Antidepressants can take anywhere from 2 -6 weeks to see a therapeutic effect. You may notice a little improvement sooner than that, but the usual is weeks.
There’s a couple reasons for this. The first is due to the way the drug works. Medications have to reach a steady state in your body before you can get a reliable effect. It takes approximately 5 half-lives to reach steady state. If you have a medication that has a half-life of 24 hours, it takes five days to reach steady state.
A second reason has to do with the delayed effect the increase in serotonin has on your thoughts. You have the increased serotonin, then a delay, then you have the downstream neuroadaptive effects which is reducing and increasing various receptors, then you have a change in mood that causes a change in emotional bias.
A cognitive model of depression is that negative thinking both causes and perpetuates depression. When you’re depressed, you have more negative view of the world. Depression affects what you pay attention to. You’re more likely to notice negative facial expressions, spot negative cues in your environment and draw negative conclusions about things. This is referred to as a negative bias or negative valence.
Thoughts, feelings and behaviors are all connected. There’s still a model for endogenous depression where you develop depression soley based on brain changes. But we be still believe even that depression affects your thinking. It’s debatable as to which came first, depression illness or thought depressed thoughts. But the mind and the body are one. And the best approach to depression is to address them both equally. The mind approach would be through therapy or self-help measures to address your mindset and the body approach would be diet, exercise, sleep hygiene and medication if appropriate.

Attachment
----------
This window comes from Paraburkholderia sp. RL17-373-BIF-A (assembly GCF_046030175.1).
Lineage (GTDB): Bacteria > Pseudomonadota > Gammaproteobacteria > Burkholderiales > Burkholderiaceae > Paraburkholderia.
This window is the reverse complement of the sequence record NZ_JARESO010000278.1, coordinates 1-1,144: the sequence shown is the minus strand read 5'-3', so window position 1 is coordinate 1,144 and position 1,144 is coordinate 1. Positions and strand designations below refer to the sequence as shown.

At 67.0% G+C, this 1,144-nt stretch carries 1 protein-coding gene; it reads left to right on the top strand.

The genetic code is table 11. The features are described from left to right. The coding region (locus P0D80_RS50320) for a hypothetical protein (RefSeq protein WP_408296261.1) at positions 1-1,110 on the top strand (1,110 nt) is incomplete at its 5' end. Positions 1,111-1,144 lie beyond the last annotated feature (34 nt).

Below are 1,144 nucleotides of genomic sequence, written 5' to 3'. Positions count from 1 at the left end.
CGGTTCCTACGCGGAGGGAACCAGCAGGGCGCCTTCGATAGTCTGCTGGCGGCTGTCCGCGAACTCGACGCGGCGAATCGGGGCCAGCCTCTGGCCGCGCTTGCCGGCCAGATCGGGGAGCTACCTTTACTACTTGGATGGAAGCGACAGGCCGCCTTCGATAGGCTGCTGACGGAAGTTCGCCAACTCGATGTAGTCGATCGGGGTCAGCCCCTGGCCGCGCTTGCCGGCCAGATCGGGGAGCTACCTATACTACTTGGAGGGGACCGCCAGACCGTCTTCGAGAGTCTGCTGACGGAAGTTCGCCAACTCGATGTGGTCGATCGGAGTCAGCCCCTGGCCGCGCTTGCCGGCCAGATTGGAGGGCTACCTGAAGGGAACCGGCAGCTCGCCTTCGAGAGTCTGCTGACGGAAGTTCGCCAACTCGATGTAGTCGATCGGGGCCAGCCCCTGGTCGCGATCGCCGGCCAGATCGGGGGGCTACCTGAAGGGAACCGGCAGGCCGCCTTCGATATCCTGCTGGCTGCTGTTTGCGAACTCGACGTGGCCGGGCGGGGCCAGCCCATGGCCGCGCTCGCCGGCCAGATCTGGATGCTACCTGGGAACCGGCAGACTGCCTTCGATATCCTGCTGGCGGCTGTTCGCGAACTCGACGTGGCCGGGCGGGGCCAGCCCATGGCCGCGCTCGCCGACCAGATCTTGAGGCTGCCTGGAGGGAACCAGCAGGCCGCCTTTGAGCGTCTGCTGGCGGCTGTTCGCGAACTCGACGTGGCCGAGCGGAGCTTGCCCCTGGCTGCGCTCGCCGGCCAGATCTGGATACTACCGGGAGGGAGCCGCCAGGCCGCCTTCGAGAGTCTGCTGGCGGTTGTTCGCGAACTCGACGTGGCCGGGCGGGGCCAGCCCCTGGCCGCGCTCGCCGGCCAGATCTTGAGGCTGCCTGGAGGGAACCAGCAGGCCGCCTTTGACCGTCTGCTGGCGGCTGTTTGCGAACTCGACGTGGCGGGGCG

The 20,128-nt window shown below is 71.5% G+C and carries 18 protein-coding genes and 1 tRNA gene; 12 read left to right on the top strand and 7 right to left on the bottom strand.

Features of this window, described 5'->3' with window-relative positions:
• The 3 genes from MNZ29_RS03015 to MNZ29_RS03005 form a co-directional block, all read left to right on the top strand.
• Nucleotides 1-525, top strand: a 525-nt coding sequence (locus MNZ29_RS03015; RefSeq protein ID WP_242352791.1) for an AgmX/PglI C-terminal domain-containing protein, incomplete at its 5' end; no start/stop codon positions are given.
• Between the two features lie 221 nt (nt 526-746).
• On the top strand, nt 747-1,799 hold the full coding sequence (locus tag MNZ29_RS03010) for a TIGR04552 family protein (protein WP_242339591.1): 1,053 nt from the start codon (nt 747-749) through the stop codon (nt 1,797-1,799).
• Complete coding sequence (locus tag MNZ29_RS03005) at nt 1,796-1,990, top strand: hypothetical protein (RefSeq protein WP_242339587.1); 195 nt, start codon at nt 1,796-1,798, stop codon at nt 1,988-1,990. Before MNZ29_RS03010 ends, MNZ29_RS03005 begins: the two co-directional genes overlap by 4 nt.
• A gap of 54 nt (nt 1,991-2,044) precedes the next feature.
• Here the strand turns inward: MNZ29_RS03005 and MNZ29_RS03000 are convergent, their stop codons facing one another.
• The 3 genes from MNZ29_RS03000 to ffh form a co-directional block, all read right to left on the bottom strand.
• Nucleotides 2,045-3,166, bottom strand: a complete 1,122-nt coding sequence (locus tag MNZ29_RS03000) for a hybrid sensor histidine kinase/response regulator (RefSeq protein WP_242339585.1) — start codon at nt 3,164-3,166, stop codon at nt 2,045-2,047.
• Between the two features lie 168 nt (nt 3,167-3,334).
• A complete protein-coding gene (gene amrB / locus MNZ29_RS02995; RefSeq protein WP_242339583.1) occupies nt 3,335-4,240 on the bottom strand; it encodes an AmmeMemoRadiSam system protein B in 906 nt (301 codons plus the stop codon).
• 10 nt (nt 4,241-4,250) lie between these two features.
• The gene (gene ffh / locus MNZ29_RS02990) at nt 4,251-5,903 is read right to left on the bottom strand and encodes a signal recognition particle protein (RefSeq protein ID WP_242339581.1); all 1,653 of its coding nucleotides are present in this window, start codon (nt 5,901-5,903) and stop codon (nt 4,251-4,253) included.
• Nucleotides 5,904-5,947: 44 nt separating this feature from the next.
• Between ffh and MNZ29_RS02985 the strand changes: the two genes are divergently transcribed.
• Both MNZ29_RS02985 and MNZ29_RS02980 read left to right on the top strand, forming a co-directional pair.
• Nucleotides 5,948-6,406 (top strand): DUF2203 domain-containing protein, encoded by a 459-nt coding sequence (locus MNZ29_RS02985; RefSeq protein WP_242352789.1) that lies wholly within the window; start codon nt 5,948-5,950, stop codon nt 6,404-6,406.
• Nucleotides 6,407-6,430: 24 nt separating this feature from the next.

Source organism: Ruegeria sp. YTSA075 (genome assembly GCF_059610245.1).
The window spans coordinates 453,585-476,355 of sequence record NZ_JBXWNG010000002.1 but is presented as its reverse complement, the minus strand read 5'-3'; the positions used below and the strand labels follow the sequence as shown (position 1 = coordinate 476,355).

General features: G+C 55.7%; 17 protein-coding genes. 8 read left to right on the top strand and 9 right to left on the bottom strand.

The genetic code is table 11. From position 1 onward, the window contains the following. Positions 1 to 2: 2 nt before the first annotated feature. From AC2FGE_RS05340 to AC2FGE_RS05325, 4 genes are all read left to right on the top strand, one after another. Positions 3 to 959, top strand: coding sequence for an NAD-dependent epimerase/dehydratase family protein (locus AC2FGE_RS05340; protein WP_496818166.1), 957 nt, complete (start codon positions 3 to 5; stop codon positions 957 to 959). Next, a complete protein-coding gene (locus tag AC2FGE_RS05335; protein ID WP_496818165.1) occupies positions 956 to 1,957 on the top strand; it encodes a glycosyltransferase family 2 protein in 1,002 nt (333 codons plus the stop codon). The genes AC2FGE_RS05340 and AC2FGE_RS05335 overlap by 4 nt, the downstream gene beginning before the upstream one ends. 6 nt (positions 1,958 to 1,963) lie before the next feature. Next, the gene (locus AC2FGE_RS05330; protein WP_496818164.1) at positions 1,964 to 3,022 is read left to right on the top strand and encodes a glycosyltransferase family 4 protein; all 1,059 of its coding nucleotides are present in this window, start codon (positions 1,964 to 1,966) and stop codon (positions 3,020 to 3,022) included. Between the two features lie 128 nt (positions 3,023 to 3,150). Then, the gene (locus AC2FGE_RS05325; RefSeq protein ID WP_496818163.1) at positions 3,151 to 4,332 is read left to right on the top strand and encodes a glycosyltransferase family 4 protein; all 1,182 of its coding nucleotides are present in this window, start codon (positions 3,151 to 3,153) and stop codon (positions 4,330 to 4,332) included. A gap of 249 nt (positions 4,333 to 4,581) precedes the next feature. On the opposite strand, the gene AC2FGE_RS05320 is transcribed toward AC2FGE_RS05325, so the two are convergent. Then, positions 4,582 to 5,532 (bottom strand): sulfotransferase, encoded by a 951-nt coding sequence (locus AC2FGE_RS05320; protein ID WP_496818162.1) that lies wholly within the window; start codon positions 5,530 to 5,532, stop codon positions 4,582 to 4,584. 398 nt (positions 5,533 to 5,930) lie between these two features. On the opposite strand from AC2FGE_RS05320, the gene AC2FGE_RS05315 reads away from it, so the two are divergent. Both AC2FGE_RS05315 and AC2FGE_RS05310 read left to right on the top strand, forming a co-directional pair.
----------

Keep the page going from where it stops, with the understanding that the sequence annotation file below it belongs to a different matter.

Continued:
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Wilson SJ, Bell C, Coupland NJ, Nutt DJ. Sleep changes during long-term treatment of depression with fluvoxamine – a home-based study. Psychopharmacology 2000; 149: 360–5.
Harmer CJ, O’Sullivan U, Favaron E, Massey-Chase R, Ayres R, Reinecke A, Goodwin GM, Cowen PJ. Effect of acute antidepressant administration on negative affective bias in depressed patients. Am J Psychiatry. 2009 Oct;166(10):1178-84. doi: 10.1176/appi.ajp.2009.09020149. Epub 2009 Sep 15. PMID: 19755572.
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